“I improved a lot from sophomore year to junior year and I want to do the same this year. Last year I broke the school record for tackles in the season with around 112. This year, I want to tie or break my brother’s record for most tackles in a single game (18),” McConnell said.

After high school, McConnell plans to go to a top notch academic school. He currently has a 4.29 weighted GPA. McConnell said he might play football in college, but academics come first and he won’t sacrifice the academic experience for the athletic one.

When McConnell is not playing football, he enjoys hanging out with his friends, wakeboarding and shopping at thrift stores.

Although the season doesn’t start for more than a month, McConnell is already putting in the work to have another record breaking year.

Athlete Profile: MHD DB/WR Gaylen Wilson

This article originally appeared in the Monrovia Weekly.

Gaylen Wilson has been playing football for more than half his life. The Monrovia High School senior defensive back/wide receiver used his experience of playing since he was six to earn a spot of the varsity team during his sophomore year.

Wilson became inspired to play at such an early age after watching former Atlanta Falcons quarterback Michael Vick play.

“I loved watching Michael Vick. Even though I’m a 49ers fan, I wanted to be like him,” Wilson said.

While Wilson sticks to DB/WR now, he has also played quarterback, running back, and other skilled positions over the years. He said he likes DB/WR the best, so he’s sticking to them. He doesn’t know which he will play yet in college, but  he does plan to play in college. He has been in conversation with a few coaches from NCAA Division I schools, but he is still waiting on a formal offer.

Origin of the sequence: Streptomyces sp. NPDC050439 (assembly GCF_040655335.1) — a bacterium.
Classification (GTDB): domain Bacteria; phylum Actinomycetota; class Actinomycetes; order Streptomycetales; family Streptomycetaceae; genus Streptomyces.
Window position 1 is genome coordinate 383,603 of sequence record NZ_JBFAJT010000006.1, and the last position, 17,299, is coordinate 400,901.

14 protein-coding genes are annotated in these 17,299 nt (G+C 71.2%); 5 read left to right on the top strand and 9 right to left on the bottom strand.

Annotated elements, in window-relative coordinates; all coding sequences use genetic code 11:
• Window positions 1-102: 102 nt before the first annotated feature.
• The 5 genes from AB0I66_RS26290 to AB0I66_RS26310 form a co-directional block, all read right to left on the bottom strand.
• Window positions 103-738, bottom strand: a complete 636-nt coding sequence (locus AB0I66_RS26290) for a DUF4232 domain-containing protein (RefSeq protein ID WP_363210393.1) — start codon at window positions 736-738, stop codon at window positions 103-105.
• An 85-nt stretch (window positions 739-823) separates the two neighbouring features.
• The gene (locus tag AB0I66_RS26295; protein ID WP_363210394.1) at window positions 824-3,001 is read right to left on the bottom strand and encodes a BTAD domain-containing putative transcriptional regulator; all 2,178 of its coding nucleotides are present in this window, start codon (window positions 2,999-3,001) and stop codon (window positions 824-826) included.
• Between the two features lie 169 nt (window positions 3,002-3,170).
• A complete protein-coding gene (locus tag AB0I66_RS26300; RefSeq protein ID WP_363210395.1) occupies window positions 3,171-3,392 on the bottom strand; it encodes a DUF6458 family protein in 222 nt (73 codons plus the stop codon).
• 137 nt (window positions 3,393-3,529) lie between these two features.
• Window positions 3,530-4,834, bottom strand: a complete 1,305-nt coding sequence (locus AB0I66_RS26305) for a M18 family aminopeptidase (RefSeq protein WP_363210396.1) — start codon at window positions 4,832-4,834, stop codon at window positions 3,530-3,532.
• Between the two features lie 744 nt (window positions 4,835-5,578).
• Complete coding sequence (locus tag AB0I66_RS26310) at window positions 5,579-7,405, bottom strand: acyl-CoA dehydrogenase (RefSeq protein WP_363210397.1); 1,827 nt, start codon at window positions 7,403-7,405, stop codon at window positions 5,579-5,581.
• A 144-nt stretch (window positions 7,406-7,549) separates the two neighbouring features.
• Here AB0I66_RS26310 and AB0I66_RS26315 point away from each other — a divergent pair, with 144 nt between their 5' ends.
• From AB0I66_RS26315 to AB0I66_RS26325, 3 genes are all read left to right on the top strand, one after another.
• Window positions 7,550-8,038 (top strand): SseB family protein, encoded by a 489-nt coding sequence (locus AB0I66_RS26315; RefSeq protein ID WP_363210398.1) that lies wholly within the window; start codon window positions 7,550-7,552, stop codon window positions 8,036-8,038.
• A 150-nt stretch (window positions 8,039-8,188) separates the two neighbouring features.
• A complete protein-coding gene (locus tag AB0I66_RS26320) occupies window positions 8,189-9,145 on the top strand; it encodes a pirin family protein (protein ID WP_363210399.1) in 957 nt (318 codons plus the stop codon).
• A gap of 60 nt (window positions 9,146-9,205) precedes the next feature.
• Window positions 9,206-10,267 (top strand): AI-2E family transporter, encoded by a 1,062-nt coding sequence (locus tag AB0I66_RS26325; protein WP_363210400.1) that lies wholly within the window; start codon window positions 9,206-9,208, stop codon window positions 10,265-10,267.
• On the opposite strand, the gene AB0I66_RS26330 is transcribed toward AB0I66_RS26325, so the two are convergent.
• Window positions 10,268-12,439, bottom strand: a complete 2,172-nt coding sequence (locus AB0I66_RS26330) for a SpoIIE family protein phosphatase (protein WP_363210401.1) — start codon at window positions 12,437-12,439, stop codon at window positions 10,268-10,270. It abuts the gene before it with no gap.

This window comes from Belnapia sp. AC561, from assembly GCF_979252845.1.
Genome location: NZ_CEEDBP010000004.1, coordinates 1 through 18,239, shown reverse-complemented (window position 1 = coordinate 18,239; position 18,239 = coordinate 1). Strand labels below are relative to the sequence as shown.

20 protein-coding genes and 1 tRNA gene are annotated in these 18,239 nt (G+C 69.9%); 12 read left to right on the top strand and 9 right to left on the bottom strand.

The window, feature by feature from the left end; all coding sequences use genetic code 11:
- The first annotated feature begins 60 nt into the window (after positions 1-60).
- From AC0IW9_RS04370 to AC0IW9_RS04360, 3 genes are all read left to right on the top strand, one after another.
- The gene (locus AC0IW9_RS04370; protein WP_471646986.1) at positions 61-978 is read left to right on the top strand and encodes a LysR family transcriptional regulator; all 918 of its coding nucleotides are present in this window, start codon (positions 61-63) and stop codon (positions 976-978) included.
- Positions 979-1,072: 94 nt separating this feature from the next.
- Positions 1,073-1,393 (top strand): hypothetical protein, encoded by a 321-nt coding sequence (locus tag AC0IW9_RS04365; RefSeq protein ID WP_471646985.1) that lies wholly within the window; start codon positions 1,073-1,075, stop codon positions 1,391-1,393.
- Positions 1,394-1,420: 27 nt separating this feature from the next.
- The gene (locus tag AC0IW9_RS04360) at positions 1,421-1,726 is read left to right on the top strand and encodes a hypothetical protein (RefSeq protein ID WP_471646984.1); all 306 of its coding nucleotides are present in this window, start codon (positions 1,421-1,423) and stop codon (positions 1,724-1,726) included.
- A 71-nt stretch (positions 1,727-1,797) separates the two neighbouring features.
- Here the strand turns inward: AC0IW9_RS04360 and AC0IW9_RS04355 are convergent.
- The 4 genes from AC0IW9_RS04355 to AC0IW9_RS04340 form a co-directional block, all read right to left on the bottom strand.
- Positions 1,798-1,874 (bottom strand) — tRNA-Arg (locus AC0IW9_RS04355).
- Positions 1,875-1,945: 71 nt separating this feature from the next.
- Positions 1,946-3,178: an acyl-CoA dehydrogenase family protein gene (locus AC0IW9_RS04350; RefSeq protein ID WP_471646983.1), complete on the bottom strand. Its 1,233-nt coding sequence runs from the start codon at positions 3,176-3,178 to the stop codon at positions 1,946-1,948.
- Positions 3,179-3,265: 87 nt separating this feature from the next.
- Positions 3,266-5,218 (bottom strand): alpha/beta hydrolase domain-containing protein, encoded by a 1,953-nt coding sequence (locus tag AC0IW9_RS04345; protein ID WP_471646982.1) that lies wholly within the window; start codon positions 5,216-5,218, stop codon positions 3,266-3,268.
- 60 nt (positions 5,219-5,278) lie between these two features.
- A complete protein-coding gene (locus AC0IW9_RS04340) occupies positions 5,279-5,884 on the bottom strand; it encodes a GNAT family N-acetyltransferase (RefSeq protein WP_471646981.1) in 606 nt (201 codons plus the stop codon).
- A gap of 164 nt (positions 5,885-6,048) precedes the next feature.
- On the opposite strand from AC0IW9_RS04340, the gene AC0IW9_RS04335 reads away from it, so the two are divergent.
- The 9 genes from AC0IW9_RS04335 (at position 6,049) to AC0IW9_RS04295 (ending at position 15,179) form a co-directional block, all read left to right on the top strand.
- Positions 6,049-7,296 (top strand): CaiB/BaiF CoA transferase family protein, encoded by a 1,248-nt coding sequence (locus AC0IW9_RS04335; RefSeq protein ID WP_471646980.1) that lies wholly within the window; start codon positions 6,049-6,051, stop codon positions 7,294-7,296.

Wilson had more than 20 catches and 40 tackles last year, with an interception and two punt return touchdowns as well. He even had a kickoff return for more than 90 yards. He does it all.

“I love scoring touchdowns and dominating other people,” Wilson said.

This year, Wilson has set an even higher bar. He wants to have more than 10 touchdowns and five or more interceptions. Wilson compared his playing style to Oakland Raiders receiver Antonio Brown for his good routes and speed and Los Angeles Rams cornerback Marcus Peters for his ball hawking skills, always being around the ball.

A big factor in this will be Wilson’s speed. He is also a sprinter on the track team, running the 100-meter dash in under 11 seconds and the 200-meter dash in under 23 seconds.

Wherever he ends up in college, Wilson plans on studying law or science because the fields have strong job security.

“There’s a big need for them and they make a lot of money. I’m not sure which specific ones yet, but I want to end up in those fields,” Wilson said.

Although Wilson is not a huge player at 5-feet-10 and 170 pounds, he said he thinks a lot of people think he’s mean because of the way he walks around campus.